THE COVID-19 PANDEMIC – CUSTODY/ACCESS MATTERS AND URGENT MOTIONS
The Effects of the COVID-19 Pandemic on Custody Laws
The COVID-19 pandemic has resulted in numerous new issues with respect to family law disputes. The pandemic is unchartered territory that has shifted perspectives previously held on family law matters, such as custody and access arrangements. Ribeiro v Wright, 2020 ONSC 1829 is a recent case heard by the Ontario Superior Court in which the Trial Judge discusses how the family law system has adapted to the challenges associated with COVID-19.
In Ribeiro v Wright, the mother brought an urgent motion to suspend all in-person access to the child from the father. She did this because she was concerned that the father would not maintain social distancing during periods of access. The mother also expressed that she did not want her son leaving the home for any reason, including seeing the father. Despite the pandemic and issues brought forward, the Trial Judge determined that an urgent hearing would not be authorized.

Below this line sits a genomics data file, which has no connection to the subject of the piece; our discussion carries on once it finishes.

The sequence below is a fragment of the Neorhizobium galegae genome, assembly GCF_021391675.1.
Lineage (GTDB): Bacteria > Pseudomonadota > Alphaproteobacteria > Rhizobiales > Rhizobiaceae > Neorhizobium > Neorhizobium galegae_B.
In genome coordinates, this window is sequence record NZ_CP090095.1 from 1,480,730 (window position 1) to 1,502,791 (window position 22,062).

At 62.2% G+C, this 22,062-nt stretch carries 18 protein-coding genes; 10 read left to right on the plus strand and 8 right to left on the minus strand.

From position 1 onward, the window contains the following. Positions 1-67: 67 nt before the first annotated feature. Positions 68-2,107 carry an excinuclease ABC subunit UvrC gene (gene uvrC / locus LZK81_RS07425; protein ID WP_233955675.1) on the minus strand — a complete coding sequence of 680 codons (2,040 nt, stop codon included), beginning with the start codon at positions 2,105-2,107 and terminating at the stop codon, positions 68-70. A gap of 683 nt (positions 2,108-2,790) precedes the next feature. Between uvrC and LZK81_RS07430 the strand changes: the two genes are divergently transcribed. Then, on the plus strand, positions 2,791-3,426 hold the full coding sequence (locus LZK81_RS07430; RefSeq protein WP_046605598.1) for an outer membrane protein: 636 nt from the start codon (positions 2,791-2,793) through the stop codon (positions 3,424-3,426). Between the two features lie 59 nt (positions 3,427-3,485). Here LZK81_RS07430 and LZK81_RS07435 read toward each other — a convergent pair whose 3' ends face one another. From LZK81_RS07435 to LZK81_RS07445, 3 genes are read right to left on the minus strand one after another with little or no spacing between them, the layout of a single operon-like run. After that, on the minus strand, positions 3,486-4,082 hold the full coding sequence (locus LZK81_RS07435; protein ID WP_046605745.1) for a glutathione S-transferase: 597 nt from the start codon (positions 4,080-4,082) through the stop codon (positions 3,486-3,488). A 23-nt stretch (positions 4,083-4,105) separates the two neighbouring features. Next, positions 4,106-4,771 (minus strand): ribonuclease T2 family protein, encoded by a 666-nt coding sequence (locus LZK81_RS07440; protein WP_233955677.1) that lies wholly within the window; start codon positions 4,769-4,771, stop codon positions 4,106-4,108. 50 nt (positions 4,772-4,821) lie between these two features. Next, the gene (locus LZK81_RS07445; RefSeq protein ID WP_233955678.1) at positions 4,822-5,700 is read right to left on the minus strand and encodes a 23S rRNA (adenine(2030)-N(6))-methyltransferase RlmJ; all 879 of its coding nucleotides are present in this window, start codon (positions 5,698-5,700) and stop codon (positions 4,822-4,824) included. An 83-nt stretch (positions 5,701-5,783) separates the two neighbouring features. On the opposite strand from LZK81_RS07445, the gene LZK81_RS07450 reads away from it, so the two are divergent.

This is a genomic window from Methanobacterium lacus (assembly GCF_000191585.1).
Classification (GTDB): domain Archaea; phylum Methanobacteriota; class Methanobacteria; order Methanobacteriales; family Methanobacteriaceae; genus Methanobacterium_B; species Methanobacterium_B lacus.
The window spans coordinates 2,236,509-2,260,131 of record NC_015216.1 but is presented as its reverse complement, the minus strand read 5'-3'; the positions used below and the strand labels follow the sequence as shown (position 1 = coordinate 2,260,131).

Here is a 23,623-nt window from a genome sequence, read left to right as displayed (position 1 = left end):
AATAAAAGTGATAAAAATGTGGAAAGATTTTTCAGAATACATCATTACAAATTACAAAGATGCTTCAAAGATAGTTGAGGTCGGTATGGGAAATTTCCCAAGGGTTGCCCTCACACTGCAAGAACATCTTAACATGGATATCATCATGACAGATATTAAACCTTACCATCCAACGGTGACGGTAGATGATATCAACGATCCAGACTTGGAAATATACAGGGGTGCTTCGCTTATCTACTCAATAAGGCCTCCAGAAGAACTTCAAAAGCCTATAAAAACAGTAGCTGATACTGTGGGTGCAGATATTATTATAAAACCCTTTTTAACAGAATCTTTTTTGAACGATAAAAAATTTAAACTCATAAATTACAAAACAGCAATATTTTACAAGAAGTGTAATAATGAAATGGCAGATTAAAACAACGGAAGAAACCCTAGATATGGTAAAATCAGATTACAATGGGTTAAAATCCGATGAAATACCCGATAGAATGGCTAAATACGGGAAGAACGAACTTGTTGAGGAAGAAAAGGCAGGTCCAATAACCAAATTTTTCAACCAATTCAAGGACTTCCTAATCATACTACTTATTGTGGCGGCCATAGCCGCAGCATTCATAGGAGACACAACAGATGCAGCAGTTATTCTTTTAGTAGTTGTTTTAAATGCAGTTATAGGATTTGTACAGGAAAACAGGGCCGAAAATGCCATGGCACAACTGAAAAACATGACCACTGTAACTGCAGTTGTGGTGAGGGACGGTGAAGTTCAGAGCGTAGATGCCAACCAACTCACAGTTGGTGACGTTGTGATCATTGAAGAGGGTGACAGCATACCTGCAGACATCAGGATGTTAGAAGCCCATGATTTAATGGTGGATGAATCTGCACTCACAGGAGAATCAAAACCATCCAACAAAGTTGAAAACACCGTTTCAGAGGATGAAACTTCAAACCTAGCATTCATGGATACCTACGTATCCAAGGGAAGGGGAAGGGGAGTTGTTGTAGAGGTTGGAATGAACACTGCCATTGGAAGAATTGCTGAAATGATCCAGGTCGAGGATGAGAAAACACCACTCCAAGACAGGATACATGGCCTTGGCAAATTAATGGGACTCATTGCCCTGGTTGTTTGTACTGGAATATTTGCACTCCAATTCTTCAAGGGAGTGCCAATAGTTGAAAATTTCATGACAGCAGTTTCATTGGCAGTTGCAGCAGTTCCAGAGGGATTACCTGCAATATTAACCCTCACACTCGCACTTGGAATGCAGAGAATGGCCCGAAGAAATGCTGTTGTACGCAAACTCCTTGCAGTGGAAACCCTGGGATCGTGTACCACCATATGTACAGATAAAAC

Shifting Perspectives on Family Law, Custody and Access Matters
Parents are understandably confused and worried about how to approach custody and access matters during the pandemic. It is important that, when approaching these matters, Courts demonstrate flexibility, creativity and common sense to promote both the physical and emotional wellbeing of children. In most situations, there should be existing parenting arrangements and regular schedules should continue, subject to any modifications that are necessary to ensure COVID-19 precautions are adhered to.
In some cases, custodial or access parents may have to forego their time with a child. This may occur when the parent is subject to some specific personal restrictions, such as a 14-day quarantine period after travel outside of Canada. In some cases, a parent’s personal risk factors, such as employment, may require controls in their direct contact with a child. Unfortunately, sometimes a parent’s lifestyle or behaviour in the face of the pandemic may raise sufficient concerns about their judgement that warrants parent-child contact being reconsidered. There is a zero-tolerance for any parent who recklessly exposes a child, or members of the child’s household, to any risk of COVID-19.